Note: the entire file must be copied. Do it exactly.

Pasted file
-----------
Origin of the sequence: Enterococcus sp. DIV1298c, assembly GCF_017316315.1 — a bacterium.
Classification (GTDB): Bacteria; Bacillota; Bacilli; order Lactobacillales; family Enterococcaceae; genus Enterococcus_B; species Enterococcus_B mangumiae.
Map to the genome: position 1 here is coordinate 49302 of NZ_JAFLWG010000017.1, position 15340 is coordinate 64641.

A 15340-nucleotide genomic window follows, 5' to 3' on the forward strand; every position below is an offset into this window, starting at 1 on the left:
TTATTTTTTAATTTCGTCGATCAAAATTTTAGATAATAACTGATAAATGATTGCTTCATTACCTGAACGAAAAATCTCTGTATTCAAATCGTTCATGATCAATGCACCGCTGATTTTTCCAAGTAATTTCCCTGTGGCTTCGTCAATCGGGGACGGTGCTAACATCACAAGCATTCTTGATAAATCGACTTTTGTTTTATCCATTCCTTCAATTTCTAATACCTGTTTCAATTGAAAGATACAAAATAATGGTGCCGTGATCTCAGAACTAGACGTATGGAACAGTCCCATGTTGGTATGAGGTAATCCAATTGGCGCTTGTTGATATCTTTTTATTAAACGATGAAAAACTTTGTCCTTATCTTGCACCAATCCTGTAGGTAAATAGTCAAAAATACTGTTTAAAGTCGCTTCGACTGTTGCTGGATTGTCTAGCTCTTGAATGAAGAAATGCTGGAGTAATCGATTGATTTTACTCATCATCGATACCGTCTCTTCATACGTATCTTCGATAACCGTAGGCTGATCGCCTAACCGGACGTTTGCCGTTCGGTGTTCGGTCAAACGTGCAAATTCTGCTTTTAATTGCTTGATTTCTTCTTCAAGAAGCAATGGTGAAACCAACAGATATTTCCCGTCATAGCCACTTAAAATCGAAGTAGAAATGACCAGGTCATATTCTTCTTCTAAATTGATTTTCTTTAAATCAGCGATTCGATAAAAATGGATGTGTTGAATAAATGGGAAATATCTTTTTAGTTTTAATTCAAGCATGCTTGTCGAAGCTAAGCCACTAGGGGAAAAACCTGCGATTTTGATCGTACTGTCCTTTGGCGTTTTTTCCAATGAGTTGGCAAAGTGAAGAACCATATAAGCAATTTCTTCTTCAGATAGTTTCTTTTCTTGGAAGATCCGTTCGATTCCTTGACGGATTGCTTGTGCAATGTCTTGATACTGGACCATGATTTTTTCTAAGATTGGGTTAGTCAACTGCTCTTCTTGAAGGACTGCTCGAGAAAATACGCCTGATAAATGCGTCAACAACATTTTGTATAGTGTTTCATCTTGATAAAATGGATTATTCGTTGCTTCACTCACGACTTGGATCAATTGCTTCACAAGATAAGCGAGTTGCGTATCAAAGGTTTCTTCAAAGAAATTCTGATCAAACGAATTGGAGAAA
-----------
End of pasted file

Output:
Origin of the sequence: Enterococcus sp. DIV1298c, assembly GCF_017316315.1 — a bacterium.
Classification (GTDB): Bacteria; Bacillota; Bacilli; order Lactobacillales; family Enterococcaceae; genus Enterococcus_B; species Enterococcus_B mangumiae.
Map to the genome: position 1 here is coordinate 49302 of NZ_JAFLWG010000017.1, position 15340 is coordinate 64641.

A 15340-nucleotide genomic window follows, 5' to 3' on the forward strand; every position below is an offset into this window, starting at 1 on the left:
TTATTTTTTAATTTCGTCGATCAAAATTTTAGATAATAACTGATAAATGATTGCTTCATTACCTGAACGAAAAATCTCTGTATTCAAATCGTTCATGATCAATGCACCGCTGATTTTTCCAAGTAATTTCCCTGTGGCTTCGTCAATCGGGGACGGTGCTAACATCACAAGCATTCTTGATAAATCGACTTTTGTTTTATCCATTCCTTCAATTTCTAATACCTGTTTCAATTGAAAGATACAAAATAATGGTGCCGTGATCTCAGAACTAGACGTATGGAACAGTCCCATGTTGGTATGAGGTAATCCAATTGGCGCTTGTTGATATCTTTTTATTAAACGATGAAAAACTTTGTCCTTATCTTGCACCAATCCTGTAGGTAAATAGTCAAAAATACTGTTTAAAGTCGCTTCGACTGTTGCTGGATTGTCTAGCTCTTGAATGAAGAAATGCTGGAGTAATCGATTGATTTTACTCATCATCGATACCGTCTCTTCATACGTATCTTCGATAACCGTAGGCTGATCGCCTAACCGGACGTTTGCCGTTCGGTGTTCGGTCAAACGTGCAAATTCTGCTTTTAATTGCTTGATTTCTTCTTCAAGAAGCAATGGTGAAACCAACAGATATTTCCCGTCATAGCCACTTAAAATCGAAGTAGAAATGACCAGGTCATATTCTTCTTCTAAATTGATTTTCTTTAAATCAGCGATTCGATAAAAATGGATGTGTTGAATAAATGGGAAATATCTTTTTAGTTTTAATTCAAGCATGCTTGTCGAAGCTAAGCCACTAGGGGAAAAACCTGCGATTTTGATCGTACTGTCCTTTGGCGTTTTTTCCAATGAGTTGGCAAAGTGAAGAACCATATAAGCAATTTCTTCTTCAGATAGTTTCTTTTCTTGGAAGATCCGTTCGATTCCTTGACGGATTGCTTGTGCAATGTCTTGATACTGGACCATGATTTTTTCTAAGATTGGGTTAGTCAACTGCTCTTCTTGAAGGACTGCTCGAGAAAATACGCCTGATAAATGCGTCAACAACATTTTGTATAGTGTTTCATCTTGATAAAATGGATTATTCGTTGCTTCACTCACGACTTGGATCAATTGCTTCACAAGATAAGCGAGTTGCGTATCAAAGGTTTCTTCAAAGAAATTCTGATCAAACGAATTGGAGAAA